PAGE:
Viereck ended up getting a remarkable number of Great Men to sit down and talk politics, economics, faith, sex, psychology, and general worldview: Henry Ford, Nikola Tesla, Benito Mussolini, Albert Einstein, the military and political generals of the late war. I am not a journalist, he would tell them, I am a poet. Viereck was “80 percent clever and strong minded, and 20 percent an impenetrable blockhead,” the playwright George Bernard Shaw said of him. “He generally brings the 20 percent to bear on me.”
But it was Dr. Sigmund Freud who seemed to understand his interviewer best, according to an exchange Viereck recorded. “Our [psychological] complexes are the sources of our weakness,” Freud said to Viereck. “They are also often the source of strength.”
“I wonder what my complexes are?” Viereck asked.
Freud gently reminded him that a serious assessment could take two or three years of real work, but the father of psychoanalysis did have a quick take on George Sylvester Viereck. “You have sought, year after year, the outstanding figures of your generation, invariably men older than yourself.”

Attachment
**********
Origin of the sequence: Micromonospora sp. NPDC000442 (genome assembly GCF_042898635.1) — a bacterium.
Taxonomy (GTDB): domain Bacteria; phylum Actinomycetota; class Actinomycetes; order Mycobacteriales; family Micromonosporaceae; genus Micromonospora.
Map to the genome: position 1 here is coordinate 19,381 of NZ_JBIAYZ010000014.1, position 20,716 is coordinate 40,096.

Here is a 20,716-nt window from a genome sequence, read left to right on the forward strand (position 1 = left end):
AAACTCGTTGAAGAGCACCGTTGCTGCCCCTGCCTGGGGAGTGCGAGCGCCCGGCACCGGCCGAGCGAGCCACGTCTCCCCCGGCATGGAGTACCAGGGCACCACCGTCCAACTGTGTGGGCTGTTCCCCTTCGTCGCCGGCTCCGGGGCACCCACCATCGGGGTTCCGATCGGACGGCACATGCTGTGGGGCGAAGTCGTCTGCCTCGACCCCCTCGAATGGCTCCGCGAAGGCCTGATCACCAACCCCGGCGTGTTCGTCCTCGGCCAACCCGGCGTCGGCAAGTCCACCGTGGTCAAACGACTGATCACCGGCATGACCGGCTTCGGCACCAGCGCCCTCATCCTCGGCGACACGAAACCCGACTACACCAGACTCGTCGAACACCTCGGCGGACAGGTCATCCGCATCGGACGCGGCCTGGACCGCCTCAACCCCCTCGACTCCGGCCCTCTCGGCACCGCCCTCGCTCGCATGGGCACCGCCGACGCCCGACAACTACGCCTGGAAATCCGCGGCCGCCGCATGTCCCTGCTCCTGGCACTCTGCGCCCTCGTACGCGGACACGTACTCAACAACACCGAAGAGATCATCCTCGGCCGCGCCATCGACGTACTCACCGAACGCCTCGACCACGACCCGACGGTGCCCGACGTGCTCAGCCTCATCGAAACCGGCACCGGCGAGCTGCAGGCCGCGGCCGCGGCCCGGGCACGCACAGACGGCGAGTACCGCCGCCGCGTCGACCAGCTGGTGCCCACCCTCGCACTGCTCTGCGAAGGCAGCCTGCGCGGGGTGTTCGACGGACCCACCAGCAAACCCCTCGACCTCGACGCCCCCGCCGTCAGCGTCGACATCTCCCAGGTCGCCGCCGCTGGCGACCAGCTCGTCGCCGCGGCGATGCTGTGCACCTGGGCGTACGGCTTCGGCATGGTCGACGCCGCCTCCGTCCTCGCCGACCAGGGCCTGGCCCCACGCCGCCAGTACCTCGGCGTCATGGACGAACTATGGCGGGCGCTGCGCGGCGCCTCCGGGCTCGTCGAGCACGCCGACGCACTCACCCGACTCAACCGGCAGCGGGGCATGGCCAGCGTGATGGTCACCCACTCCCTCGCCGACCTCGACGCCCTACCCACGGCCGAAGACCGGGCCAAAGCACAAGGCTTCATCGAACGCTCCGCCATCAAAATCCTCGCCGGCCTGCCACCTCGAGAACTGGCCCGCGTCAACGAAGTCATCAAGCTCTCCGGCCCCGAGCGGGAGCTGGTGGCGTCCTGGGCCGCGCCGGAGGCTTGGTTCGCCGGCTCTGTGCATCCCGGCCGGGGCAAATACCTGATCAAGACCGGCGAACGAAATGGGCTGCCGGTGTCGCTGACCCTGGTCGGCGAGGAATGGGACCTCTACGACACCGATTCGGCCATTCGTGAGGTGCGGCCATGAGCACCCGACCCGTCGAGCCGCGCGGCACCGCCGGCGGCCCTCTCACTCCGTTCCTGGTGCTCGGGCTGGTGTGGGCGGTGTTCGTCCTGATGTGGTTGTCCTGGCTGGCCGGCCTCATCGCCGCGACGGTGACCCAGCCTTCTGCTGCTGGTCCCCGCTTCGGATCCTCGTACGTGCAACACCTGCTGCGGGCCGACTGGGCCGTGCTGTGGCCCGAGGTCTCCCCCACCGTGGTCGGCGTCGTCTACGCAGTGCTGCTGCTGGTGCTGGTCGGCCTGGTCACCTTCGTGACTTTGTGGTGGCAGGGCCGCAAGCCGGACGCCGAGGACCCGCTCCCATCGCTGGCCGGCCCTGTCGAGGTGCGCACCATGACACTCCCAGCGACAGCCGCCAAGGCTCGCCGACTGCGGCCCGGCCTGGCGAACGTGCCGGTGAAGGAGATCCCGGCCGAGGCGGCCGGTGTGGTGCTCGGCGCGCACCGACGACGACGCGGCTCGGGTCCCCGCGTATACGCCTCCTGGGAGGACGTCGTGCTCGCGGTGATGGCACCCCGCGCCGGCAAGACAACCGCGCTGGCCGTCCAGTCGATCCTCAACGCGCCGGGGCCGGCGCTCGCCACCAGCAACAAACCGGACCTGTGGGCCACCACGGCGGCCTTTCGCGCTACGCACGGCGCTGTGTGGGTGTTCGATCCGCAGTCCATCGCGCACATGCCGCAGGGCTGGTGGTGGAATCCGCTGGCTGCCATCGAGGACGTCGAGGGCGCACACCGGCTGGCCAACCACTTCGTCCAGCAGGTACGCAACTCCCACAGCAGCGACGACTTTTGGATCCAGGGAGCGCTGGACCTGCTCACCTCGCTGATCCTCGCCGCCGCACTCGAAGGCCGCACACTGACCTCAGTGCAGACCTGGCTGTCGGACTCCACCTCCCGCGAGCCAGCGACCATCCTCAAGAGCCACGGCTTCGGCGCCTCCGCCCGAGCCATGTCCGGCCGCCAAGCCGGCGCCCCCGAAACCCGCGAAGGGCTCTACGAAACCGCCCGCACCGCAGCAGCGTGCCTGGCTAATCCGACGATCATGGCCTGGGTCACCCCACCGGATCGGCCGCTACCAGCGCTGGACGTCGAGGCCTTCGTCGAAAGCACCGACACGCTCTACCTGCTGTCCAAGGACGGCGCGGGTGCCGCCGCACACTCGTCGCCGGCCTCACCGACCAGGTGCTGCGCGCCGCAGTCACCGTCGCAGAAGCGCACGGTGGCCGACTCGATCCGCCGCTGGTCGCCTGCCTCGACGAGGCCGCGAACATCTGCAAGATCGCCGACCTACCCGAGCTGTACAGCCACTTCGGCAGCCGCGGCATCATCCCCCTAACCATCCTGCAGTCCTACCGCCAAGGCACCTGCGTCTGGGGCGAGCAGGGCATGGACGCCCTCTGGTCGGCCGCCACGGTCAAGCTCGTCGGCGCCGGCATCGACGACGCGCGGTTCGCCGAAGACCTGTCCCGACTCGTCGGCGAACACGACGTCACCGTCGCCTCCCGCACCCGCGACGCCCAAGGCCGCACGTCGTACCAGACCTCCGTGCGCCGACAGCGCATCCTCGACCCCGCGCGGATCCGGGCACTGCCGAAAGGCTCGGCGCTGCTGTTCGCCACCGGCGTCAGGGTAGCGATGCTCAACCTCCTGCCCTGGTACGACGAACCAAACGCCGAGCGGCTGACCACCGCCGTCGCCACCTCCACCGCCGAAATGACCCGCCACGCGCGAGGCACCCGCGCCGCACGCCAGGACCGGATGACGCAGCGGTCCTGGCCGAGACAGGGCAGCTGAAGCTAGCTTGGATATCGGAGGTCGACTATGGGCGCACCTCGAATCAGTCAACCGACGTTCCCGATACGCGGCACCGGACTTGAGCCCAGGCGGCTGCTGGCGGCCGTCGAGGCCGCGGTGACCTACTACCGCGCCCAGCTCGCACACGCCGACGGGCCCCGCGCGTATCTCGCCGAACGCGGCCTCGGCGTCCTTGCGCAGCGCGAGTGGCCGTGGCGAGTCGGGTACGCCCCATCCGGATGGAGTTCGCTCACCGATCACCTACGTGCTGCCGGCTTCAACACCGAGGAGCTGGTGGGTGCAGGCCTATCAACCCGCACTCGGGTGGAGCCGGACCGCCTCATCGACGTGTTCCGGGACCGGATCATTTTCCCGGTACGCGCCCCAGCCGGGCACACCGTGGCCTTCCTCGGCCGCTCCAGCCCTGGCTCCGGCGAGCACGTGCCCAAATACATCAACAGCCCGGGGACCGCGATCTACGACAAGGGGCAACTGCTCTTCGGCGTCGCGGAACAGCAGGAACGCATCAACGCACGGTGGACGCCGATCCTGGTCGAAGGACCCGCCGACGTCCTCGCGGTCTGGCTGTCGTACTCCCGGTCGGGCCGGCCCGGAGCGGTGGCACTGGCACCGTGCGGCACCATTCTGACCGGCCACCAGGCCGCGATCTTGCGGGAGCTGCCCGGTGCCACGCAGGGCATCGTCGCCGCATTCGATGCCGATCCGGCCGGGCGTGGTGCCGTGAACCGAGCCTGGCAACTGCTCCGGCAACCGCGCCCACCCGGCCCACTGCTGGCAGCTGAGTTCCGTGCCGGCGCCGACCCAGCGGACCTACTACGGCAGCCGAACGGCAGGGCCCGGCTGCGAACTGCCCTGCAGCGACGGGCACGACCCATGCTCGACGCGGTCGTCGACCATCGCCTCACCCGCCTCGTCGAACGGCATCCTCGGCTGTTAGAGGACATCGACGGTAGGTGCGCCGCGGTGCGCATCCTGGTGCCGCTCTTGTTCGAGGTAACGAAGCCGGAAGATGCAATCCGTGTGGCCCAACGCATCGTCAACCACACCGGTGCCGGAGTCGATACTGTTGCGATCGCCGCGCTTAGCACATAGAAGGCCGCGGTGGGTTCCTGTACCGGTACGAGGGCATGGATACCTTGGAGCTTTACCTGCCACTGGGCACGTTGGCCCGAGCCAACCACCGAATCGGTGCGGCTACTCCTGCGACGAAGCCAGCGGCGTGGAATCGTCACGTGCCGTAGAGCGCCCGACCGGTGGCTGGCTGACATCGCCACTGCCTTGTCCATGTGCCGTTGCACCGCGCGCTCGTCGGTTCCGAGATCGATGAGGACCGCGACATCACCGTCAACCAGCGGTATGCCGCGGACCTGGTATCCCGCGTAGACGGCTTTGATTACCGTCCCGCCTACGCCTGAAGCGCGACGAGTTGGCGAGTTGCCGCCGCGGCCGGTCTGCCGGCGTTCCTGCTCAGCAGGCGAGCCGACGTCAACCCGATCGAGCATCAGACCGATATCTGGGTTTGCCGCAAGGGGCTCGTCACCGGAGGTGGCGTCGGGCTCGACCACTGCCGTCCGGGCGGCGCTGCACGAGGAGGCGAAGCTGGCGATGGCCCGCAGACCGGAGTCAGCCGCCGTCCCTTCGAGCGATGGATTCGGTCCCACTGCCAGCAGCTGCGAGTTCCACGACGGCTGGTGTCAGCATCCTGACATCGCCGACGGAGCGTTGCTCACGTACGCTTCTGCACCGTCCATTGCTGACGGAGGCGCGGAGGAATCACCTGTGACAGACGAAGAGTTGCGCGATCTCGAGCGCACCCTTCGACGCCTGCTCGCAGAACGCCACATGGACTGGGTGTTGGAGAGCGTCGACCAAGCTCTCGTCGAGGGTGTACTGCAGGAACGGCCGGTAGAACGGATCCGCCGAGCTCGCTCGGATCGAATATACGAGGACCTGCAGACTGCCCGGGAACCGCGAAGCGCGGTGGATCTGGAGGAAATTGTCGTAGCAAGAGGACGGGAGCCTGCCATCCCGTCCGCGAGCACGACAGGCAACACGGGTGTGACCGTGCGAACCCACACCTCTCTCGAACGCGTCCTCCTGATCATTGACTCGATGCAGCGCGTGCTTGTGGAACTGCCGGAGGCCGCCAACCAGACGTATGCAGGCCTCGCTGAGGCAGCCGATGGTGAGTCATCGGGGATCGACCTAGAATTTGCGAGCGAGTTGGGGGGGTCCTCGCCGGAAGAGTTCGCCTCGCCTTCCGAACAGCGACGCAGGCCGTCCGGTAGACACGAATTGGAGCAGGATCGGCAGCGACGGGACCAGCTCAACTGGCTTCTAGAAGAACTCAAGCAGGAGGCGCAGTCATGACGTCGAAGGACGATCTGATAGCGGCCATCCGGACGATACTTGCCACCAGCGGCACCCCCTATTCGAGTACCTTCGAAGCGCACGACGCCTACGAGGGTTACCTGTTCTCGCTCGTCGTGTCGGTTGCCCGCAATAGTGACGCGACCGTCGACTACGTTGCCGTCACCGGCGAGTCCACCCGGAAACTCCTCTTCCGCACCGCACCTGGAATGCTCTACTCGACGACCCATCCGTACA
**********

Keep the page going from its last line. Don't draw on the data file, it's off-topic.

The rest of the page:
“It is part of my work,” Viereck reminded Herr Doktor.
“But it is also your preference,” Freud replied. “The great man is a symbol. Your search is the search of your heart. You are seeking the great man to take the place of the father. It is part of your father complex.”
George Sylvester Viereck did finally settle on — and worship — a particular father figure. The man was five years his junior, an Austrian plebeian whose rise in the kaiser’s military ranks during the war topped out low at the rank of corporal. When Viereck met him for an interview in 1923, the man had virtually nothing to say about his past and refused to be photographed for the article Viereck was writing. He appeared more poet than politician, Viereck wishfully noted, and sipped tea or cordials with the polish of a “high brow.” But when the thirty-four-year-old housepainter and wannabe messiah shouted the beauties of his new political movement — National Socialism — his listener felt an almost physical heat. “His voice filled the room,” Viereck wrote, and “cords” on his “forehead stood out threateningly.” His eyes flashed “something of the Blonde Beast of Nietzsche.” Like a gigantic dynamo, the journalist-poet might have been thinking, charged with the might of ten thousand magnetic storms. The first words Viereck wrote of the man would prove prophetic: “Adolf Hitler must be handled with care. He is a human explosive.”